With little fanfare, Horry County Council signed off on a two-year contract Tuesday that will pay the Myrtle Beach Regional Economic Development Corporation $2.6 million.
The move was largely a formality. Council members included $1.3 million for the job-recruiting agency in the budget they approved last month. The same amount of taxpayer money will go to the EDC next year.
But the agreement follows the recent resignation of the organization’s CEO Jim Moore, who left after fewer than six months on the job. Some council members have also expressed frustration with the agency’s job creation efforts and two voted against the contract on Tuesday.
“That’s just too much money for the number of jobs that we’re buying,” said councilman Harold Worley, who also voted against the budget, in part, because of the funding for the EDC.
The EDC has seen mixed success since local leaders reorganized the agency five years ago. Moore’s predecessor, Brad Lofton, announced more than 1,500 jobs during his three years running the agency, but about half of those positions have not been filled and some never will be, according to the county’s April 30 jobs report.
The first industry expansion Lofton announced was for AvCraft Technical Services, which filed for bankruptcy in March. Another, Ithaca Gun Company, never signed a contract with the EDC and withdrew from the area. Those firms accounted for 270 of the jobs on Lofton’s press releases. While Lofton did have some successes – a Star Tek call center has welcomed more than 340 employees – other firms have been slow to hire or have seen setbacks, including layoffs.
Despite the challenges, the EDC’s supporters remain upbeat about the organization’s future.
“We’re going to be fine,” said EDC board member and County Council Chairman Mark Lazarus. “We’re going to take our time and make sure we get the right executive director. Unfortunately, Jim moved on to something else, but we will survive and our goal is to let the EDC prosper.”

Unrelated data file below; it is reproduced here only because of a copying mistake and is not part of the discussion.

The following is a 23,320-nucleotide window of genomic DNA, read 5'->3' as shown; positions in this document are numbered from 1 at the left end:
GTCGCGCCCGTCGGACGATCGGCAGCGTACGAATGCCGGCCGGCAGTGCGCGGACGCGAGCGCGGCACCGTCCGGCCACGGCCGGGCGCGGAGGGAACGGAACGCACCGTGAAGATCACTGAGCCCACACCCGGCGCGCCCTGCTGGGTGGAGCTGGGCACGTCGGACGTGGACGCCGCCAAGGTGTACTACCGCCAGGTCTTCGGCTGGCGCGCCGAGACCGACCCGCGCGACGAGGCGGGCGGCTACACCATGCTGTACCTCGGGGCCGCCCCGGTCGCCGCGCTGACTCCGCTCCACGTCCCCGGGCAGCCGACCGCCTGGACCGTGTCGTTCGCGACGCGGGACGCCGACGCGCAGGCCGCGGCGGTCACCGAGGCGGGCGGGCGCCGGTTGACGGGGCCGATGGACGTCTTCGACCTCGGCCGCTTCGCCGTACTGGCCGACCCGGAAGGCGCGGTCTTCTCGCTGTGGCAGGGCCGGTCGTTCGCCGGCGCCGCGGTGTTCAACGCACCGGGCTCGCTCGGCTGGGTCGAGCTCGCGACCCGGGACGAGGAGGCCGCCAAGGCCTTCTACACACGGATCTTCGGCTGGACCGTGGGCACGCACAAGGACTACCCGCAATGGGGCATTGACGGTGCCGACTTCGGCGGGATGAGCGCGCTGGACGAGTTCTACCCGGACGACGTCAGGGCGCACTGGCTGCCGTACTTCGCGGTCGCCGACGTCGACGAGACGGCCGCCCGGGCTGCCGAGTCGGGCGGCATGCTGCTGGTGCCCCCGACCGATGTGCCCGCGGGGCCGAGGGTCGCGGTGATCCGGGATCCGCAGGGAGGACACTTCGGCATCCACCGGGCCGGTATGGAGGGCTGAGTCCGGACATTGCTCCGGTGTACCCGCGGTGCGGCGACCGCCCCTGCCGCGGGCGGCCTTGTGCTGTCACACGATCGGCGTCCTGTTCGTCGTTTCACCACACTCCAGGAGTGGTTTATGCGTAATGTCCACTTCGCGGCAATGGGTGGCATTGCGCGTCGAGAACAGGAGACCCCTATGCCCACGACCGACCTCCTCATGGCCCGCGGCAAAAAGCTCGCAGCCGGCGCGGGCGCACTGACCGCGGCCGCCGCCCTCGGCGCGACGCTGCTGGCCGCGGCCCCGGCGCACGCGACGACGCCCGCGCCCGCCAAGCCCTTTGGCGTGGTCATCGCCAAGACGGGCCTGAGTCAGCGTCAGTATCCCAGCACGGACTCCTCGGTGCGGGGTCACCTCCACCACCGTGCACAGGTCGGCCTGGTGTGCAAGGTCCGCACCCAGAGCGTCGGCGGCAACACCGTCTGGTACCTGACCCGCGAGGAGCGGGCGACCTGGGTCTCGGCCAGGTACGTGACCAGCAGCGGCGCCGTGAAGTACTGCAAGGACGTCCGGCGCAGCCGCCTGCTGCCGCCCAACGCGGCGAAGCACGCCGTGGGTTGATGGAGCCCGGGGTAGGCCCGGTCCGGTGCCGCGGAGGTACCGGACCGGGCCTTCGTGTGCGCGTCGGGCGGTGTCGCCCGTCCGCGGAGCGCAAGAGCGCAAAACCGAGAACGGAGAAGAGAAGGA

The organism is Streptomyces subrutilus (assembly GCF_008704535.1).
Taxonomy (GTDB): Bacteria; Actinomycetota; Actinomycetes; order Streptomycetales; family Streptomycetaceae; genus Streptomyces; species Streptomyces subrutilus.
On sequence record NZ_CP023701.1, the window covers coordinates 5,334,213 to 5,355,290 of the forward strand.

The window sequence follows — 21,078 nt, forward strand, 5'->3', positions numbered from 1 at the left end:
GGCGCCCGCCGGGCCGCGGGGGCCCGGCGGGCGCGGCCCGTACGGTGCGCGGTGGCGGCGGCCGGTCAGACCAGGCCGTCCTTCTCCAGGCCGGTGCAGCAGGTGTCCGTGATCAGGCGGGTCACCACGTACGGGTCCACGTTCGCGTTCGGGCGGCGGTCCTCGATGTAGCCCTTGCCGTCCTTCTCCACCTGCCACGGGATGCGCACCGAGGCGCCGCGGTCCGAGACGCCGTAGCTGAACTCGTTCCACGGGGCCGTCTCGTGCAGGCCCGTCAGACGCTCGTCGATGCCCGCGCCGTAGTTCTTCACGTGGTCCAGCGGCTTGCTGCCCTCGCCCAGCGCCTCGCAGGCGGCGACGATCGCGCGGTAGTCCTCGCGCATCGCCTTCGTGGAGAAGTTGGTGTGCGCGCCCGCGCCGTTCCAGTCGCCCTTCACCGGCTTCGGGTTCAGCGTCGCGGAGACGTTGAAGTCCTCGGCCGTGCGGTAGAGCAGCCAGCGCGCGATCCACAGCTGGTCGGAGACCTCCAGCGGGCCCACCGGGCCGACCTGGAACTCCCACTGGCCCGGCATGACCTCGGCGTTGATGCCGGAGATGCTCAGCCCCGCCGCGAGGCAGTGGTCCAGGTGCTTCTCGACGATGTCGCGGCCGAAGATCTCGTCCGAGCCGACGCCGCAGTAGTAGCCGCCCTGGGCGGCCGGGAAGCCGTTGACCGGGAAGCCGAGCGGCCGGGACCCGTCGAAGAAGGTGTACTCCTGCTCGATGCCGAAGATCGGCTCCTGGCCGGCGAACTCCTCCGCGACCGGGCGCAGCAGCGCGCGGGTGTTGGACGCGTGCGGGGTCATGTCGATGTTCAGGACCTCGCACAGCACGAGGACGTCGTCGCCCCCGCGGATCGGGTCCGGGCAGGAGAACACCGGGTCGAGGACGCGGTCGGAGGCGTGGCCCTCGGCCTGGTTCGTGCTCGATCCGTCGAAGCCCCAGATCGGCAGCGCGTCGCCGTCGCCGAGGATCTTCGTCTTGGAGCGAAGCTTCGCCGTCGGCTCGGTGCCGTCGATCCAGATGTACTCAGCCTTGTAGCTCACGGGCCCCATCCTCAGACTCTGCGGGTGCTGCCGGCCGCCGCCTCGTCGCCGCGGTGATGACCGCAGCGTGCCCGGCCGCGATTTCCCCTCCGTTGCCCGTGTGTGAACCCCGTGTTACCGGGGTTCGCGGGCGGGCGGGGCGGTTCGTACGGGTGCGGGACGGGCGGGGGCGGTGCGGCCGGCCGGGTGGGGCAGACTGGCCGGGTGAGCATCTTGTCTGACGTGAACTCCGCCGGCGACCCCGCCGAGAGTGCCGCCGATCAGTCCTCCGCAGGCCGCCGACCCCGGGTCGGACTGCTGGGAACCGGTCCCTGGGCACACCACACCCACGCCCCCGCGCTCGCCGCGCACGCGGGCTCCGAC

Between Lofton’s resignation last summer and Moore’s hiring in the winter, the agency turned to Sandy Davis, the EDC’s director of operations, to pursue industry. Lazarus credits Davis with recruiting several companies to the area, including two announcements in recent months.
“They had some good success during that period of time,” he said.
Fred Richardson, who chairs the EDC’s executive committee, also spoke highly of Davis, though he’s unsure if she wants the top job.
“Sandy’s a very capable person,” he said. “I don’t know that necessarily she wants to be the front person.”
While the agency has seen its leadership change twice in under a year – as well as receive greater pressure from county council to generate more jobs – Richardson is optimistic.
He would like to see the agency announce an average of 300-plus jobs per year. So far, the agency has announced two companies this year, accounting for 71 jobs.
“I feel reasonably well about where we are,” he said. Richardson said a third business has also committed to moving to Horry, but the firm hasn’t publicly announced its plans yet.
The EDC’s next executive committee meeting will be held on July 15, but because some leaders will be on vacation the group may not nail down plans for an executive director search until next month.
The agency did receive some encouraging news Tuesday when county leaders agreed to provide tax incentives to Accent Stainless Steel, which plans to build a $3.5 million manufacturing facility in Loris.
“This is a big deal,” Lazarus said before the vote. “It’s the last part of the puzzle.”
Accent, a Canadian company that makes brewing systems for the craft beer industry, announced in January 2014 that it would build its U.S. headquarters in Horry and hire 65 workers.
As for why construction is just beginning, Richardson said that was the company’s decision. However, he insists Accent’s intentions haven’t changed.
“They’re coming,” he said. “Maybe they didn’t have a sense of urgency, for whatever reason.”
Contact CHARLES D. PERRY at 626-0218 or on Twitter @TSN_CharlesPerr.